- Speeding. Excessive speed is a factor in about a third of teens’ fatal crashes.
- Single-vehicle crashes. Many fatal crashes involve only the teen’s vehicle. Typically these are high-speed crashes in which the teenage driver loses control.
- Passengers. Teens’ fatal crashes are more likely to occur when young passengers are riding with them. This risk increases with the addition of every passenger. Just over half of teen passenger deaths occur in crashes with teen drivers.
- Alcohol. Teens are less likely than adults to drive after drinking alcohol, but their crash risk is substantially higher when they do. About 1 in 5 fatally injured teen drivers have blood alcohol concentrations of 0.08 percent or more.
- Night driving. Per mile driven, the fatal crash rate of 16-19 year-olds is about 4 times as high at night as it is during the day.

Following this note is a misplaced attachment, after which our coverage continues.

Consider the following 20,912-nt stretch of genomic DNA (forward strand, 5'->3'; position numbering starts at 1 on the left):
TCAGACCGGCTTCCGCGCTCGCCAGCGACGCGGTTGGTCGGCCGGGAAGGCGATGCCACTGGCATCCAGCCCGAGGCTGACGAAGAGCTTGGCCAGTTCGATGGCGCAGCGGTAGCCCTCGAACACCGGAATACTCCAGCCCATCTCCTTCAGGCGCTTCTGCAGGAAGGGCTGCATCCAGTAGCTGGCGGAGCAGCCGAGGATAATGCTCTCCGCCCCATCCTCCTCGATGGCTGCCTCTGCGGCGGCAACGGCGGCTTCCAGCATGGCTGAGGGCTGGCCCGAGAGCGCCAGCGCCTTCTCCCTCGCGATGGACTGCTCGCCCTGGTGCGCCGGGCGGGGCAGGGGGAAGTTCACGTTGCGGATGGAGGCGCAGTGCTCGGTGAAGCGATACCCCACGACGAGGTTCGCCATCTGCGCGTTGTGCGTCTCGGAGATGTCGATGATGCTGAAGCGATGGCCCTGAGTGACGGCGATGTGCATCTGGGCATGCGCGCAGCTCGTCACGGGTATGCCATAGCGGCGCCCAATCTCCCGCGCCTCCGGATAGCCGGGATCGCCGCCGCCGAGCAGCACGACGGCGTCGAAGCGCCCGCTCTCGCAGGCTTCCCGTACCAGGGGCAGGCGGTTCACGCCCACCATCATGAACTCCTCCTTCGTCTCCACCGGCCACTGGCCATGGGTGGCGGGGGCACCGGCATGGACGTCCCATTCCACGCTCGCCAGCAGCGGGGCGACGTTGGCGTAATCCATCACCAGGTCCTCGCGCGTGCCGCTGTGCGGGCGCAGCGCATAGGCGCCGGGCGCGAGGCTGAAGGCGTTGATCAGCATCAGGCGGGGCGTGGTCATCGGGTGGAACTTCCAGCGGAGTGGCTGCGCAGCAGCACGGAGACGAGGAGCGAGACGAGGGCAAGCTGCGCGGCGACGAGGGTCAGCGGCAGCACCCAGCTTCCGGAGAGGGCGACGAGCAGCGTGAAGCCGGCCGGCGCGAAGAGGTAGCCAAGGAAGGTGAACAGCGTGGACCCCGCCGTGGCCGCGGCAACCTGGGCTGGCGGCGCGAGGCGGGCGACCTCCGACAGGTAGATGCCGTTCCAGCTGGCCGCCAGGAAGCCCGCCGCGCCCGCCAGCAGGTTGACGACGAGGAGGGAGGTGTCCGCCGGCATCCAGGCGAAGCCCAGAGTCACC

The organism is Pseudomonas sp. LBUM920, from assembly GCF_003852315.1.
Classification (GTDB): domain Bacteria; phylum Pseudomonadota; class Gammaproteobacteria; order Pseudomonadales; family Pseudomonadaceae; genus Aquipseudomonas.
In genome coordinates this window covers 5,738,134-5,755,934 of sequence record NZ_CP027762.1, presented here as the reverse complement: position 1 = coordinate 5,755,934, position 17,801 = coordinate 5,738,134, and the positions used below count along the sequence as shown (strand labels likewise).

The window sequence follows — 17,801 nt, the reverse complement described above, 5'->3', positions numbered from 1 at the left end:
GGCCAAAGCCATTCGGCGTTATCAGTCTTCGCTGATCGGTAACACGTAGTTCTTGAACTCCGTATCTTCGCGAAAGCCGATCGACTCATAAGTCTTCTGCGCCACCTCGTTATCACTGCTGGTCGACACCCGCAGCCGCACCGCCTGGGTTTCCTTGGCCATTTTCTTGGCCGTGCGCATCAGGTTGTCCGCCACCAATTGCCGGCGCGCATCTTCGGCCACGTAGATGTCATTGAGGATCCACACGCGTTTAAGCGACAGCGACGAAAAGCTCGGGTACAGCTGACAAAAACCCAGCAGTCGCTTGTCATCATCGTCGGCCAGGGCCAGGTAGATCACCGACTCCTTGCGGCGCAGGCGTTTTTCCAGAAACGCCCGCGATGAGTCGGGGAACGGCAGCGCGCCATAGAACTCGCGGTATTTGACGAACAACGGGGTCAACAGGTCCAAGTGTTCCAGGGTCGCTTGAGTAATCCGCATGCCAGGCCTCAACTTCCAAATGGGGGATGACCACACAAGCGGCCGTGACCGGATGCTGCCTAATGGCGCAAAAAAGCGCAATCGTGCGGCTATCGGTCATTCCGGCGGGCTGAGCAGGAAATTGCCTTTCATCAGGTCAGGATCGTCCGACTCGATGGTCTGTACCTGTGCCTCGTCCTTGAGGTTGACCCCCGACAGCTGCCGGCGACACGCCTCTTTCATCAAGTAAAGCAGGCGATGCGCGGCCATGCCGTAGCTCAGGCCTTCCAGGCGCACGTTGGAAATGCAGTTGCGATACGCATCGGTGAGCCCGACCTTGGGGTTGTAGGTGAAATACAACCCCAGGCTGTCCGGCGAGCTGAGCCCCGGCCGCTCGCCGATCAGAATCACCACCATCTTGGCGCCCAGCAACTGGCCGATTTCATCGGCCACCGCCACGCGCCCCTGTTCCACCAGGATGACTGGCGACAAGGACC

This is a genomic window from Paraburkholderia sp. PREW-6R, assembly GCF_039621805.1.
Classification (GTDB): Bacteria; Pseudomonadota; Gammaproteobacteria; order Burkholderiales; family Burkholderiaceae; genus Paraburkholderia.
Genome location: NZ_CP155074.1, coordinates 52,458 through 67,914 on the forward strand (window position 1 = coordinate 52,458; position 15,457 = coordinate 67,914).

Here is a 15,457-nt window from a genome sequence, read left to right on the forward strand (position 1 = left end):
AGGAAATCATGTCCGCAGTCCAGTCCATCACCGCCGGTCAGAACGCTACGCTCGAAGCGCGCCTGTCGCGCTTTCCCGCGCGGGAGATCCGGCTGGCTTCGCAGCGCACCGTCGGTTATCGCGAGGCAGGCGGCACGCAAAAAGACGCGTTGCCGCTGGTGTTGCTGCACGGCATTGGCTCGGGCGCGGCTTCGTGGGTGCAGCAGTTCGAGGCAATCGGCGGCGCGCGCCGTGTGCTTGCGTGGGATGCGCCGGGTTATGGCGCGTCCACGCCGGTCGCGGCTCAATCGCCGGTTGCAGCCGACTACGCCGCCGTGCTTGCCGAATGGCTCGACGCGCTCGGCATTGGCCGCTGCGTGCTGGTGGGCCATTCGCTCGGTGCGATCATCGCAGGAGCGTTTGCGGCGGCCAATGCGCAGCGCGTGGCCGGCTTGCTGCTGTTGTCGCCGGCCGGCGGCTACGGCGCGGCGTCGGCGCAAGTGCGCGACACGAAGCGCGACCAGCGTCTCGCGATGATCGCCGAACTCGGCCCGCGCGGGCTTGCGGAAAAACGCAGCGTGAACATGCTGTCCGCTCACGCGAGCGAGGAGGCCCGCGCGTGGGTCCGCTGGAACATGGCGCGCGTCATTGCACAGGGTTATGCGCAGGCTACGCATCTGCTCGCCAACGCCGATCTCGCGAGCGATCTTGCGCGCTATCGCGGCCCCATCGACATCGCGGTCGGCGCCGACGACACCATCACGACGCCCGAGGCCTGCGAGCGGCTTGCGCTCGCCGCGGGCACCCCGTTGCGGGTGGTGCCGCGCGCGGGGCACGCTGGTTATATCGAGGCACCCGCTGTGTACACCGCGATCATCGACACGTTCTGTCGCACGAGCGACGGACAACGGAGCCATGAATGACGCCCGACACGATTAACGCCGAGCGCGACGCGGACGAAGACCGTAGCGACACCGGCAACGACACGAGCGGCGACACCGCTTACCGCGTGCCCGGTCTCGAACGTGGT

- Low safety belt use. Most teens who are killed in crashes aren’t using their safety belts.
How graduated licensing can help
Crashes are the leading cause of death among American teens, accounting for nearly a third of all deaths of 16-19 year-olds. Graduated licensing helps to reduce this toll by slowly introducing teens to more complex driving tasks as they mature and gain skills. Driving privileges are phased in to restrict beginners’ initial experience behind the wheel to lower risk situations. The restrictions gradually are lifted, so teens are more experienced and mature when they get their full, unrestricted licenses.
Graduated licensing laws have reduced teenagers’ crash rates in the United States, Canada and New Zealand. All U.S. states have such laws, but they aren’t all strong.
The toughest graduated licensing provisions in the U.S. are a minimum permit age of 16, at least 70 hours of supervised practice driving during the learner’s stage, a minimum intermediate license age of 17, and during the intermediate stage, a night driving restriction starting at 8 p.m. and a ban on driving with other teens in the vehicle. No state currently has all of them. An online calculator developed by the Insurance Institute for Highway Safety shows the effects for every state and the District of Columbia of strengthening or weakening the five key provisions: permit age, practice driving hours, license age, and night driving and passenger restrictions.